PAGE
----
Southeast Region Parks
National Park System units with a military theme are also found in other regions of the NPS. In the Southeast Region, there are 11 Civil War parks where removal of timber has occurred or could occur.
Projects involving timber removal have been undertaken or recently completed at Chickamauga and Chattanooga National Military Park, Vicksburg National Military Park, Kings Mountain National Military Park, and Moores Creek National Battlefield. These projects were done to restore the historic scene, for hazardous fuel removal, or for removal of trees damaged by insect infestations. The projects involved areas of approximately five to fifteen acres and were onetime projects that will not need to be done again, or if needed at the same site, will not need to be repeated for several years. Other parks in the region have identified similar projects that would involve timber removal, which could be completed in the future.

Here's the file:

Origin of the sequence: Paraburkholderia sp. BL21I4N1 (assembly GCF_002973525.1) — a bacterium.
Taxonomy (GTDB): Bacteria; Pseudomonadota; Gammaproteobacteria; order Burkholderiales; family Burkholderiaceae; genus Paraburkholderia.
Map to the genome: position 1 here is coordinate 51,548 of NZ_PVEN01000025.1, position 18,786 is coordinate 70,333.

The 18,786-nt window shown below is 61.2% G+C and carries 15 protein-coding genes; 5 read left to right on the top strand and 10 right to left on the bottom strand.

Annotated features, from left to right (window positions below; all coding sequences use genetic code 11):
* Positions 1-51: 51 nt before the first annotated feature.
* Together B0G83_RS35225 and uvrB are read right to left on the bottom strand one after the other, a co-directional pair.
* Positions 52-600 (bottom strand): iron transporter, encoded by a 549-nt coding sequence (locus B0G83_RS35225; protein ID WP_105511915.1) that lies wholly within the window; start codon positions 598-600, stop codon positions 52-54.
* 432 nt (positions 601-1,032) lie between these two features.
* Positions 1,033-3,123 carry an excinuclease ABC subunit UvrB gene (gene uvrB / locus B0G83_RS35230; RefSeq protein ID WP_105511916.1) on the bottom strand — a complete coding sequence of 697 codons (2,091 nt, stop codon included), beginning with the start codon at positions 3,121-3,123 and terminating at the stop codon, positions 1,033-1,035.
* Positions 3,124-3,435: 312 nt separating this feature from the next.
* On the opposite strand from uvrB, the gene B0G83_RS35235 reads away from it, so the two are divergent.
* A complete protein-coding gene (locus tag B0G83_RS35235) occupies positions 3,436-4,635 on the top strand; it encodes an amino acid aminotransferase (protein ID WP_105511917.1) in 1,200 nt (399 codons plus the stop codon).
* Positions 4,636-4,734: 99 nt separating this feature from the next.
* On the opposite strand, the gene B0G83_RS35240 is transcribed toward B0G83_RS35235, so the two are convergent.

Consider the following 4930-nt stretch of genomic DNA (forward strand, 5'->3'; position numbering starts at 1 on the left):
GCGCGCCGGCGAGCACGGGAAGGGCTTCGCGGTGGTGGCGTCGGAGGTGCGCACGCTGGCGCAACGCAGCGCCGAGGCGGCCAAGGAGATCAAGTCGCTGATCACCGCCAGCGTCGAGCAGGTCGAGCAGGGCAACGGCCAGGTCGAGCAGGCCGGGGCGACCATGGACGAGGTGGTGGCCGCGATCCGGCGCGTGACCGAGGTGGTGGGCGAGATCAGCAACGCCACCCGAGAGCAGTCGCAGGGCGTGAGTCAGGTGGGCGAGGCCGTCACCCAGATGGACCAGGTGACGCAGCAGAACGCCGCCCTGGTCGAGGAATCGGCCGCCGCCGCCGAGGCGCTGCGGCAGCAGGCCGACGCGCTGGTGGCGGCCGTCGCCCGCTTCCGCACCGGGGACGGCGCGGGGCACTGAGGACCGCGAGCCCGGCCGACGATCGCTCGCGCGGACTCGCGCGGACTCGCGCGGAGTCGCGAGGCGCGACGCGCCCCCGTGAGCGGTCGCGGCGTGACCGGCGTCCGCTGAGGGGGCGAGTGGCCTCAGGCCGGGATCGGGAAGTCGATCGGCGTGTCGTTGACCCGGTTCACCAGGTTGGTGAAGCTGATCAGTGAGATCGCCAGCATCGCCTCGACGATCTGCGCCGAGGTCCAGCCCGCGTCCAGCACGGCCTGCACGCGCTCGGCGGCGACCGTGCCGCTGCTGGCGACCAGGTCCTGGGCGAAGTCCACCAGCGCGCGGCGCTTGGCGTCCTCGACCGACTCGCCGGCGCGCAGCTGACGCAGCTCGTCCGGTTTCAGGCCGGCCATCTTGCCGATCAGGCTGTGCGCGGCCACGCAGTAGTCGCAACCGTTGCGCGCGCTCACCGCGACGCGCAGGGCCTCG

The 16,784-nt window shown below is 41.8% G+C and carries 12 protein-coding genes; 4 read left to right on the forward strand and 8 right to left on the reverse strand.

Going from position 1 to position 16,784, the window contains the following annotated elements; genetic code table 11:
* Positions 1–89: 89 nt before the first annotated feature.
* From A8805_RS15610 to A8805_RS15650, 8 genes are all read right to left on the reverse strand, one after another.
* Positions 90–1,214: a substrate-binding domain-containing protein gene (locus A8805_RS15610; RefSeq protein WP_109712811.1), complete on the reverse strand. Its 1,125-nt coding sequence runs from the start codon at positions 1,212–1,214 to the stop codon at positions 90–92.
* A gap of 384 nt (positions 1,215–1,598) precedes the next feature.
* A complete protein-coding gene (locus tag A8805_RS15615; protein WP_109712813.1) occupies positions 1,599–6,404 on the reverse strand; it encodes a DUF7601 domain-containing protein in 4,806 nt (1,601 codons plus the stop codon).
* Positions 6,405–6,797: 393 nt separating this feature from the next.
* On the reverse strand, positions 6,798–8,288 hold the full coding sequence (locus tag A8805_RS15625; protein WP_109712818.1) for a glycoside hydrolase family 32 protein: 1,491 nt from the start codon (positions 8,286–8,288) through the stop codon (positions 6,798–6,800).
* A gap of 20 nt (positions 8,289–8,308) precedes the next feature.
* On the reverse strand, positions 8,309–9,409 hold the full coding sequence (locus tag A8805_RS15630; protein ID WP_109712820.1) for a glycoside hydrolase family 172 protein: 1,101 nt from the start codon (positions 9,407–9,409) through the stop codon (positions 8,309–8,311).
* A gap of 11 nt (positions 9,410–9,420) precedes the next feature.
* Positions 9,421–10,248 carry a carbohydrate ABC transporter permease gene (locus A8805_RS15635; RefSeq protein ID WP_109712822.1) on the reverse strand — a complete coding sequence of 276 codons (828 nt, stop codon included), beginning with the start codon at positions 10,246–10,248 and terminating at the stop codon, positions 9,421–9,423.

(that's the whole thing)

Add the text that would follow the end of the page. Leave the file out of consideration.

Parks in the southeast received many benefits from the timber removal including restoration of the historic scene, removal of hazardous fuels from visitor use areas and areas along or near park boundaries, soil stabilization, and in the case of earthworks, preservation of cultural resources through the replanting of grasses, and removal of exotic plant species. Several different methods of funding have been used for timber removal projects including the sale of logs through GSA where the revenue realized was returned to the general fund, funding through fire program funds for hazardous fuel removal, bids from private contractors based on the value of the timber removed, donations, and Shiloh National Military Park was able to exchange cut timber for finished lumber that was used in park projects.